Tuesday, July 06, 2021

Trading in Benefices

Every human system has various forms of corruption; the specific forms of corruption to which it most tends are a matter of the structure of the system. Among these forms of corruption there are always chameleon or camouflaged corruptions that, in a sense, speak the language of the system so well that for the most part it is hardly noticed that they are corruptions. They are corruptions that often pass for normal parts of the system, they blend in so well. They usually only come to attention for purely accidental reasons. Academia, like every human system, has its own camouflaged corruptions, and academia being very much a positional game, its corruptions tend to have a lot of analogies to camouflaged corruptions in other positional systems, like corruptions that grew up in the ecclesiastical practice of bestowing benefices. It's an old story; Plato describes it in terms of the interaction of timarchy, based on glory and reputation and appearance of honor, and money. Academia, like Plato's timarchy, is an engine for converting other things to prestige and reputation, and, alas, nothing converts so easily as money -- much more easily than actual hard work. And there we have a beachhead for corruption.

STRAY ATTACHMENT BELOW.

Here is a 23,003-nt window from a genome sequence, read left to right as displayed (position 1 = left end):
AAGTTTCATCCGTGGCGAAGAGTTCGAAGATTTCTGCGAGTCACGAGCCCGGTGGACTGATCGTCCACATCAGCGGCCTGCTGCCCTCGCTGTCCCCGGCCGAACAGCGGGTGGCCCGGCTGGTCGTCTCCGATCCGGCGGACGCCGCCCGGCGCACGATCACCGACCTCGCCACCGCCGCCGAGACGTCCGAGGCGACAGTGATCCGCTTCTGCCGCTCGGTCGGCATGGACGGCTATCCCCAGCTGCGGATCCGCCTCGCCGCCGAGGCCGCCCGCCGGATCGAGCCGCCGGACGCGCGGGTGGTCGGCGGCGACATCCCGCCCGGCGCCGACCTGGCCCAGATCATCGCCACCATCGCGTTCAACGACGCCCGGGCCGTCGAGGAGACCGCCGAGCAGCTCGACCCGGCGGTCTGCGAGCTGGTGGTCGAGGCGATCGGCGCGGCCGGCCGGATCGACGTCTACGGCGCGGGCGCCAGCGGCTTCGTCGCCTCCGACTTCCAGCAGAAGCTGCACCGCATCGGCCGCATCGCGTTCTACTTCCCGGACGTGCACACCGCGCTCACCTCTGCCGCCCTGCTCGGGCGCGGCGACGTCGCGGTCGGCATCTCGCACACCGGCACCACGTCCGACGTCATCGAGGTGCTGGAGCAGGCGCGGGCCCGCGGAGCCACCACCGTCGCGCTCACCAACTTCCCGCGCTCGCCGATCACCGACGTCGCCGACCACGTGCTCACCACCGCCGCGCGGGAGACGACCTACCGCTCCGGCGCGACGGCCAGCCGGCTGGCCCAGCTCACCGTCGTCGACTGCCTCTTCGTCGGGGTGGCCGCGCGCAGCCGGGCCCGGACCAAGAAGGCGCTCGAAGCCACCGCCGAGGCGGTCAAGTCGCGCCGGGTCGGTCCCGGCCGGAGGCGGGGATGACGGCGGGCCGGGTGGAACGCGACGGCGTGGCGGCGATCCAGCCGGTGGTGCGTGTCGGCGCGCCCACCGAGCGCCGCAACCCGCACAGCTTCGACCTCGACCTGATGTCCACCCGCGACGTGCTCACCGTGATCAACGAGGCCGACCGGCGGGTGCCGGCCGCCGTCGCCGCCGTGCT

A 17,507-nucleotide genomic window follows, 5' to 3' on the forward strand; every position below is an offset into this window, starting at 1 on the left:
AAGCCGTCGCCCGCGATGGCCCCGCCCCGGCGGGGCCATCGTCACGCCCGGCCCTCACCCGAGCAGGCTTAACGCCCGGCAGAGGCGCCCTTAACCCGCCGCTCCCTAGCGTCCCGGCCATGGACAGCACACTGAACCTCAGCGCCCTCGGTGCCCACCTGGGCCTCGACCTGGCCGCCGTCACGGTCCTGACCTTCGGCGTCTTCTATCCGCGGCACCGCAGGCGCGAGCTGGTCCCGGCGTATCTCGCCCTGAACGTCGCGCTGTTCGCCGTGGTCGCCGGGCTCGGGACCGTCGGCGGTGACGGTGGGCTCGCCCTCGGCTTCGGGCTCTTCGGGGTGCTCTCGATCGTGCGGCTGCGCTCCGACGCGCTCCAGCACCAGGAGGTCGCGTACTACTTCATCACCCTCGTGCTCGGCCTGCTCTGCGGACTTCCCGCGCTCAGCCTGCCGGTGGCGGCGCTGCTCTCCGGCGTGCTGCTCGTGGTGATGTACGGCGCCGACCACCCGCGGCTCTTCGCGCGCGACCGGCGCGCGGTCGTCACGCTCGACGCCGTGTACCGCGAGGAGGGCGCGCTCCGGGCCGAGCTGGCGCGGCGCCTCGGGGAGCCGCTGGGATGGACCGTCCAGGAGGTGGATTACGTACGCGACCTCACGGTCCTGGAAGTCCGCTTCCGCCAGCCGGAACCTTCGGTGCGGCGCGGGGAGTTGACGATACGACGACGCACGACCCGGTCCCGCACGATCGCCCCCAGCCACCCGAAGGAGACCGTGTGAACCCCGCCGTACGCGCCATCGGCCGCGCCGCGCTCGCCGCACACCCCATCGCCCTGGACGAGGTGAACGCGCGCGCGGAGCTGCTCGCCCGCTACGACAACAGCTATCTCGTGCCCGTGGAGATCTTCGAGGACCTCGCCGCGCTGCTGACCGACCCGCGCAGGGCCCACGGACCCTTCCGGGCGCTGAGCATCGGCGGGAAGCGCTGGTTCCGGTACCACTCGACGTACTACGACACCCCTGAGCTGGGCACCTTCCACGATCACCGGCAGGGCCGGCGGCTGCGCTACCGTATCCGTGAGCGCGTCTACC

Here is a common form of camouflaged corruption. A foundation or some other organization with a lot of money wants to increase its prestige and reputation, or the prestige and reputation of its cause, as the case may be; it strikes a deal with a college to create a prestige-piece, whether by endowing a chair or lectureship or by building a center or institute on campus or by anything similar. The organization gets academic respectability for money; the college gets money by which to have something flashy that can be used to increase its reputation. It looks very much like many of the ordinary ways colleges get along, sponsorships and donations and the like. But what actually has happened is that colleges (and in particular college presidents), exploiting the fact that these things can sometimes by happenstance create natural and spontaneous biases in the direction of general academic inquiry, have begun to sell the creation of artificial biases in general academic thought. The exact form will vary depending on exactly how the bias is to be created; but the form doesn't really matter, as what matters is that academic attention, and sometimes the particular shape it takes, is now for sale. Once that happens, there is no way to avoid corruption; the system is already corrupting, even if no one notices it. But every so often, some accident or other puts a spotlight on it here or there and people start seeing that something is off. One of the more recent examples is that of the Confucius Institutes, in which the non-profit organization Hanban, closely associated with the Chinese government and the Chinese Communist Party, was forming 'educational partnerships' with foreign universities for Chinese language centers called 'Confucius Institutes'. 'Confucius Institute' was a deliberately constructed brand name -- who can be against Confucius? The agreements always gave the parent organization a considerable amount of power in funding and managing the centers. Most of what happened in Confucius Institutes was relatively benign, ordinary Chinese language study, although there were curriculum limitations on how things like Tibet or Taiwan were handled. But even if that had been all, the corruption is in the very fact that an organization affiliated with the Chinese government was able to pay to create its own artificial bias in general academic inquiry in universities across the world. As it happens, much of this was handled clunkily, in ways that got academic hackles up for independent reasons, and this happened to intersect with growing political worries about Chinese influence, so that it was in the spotlight to an unusual degree. But it is not an unusual event.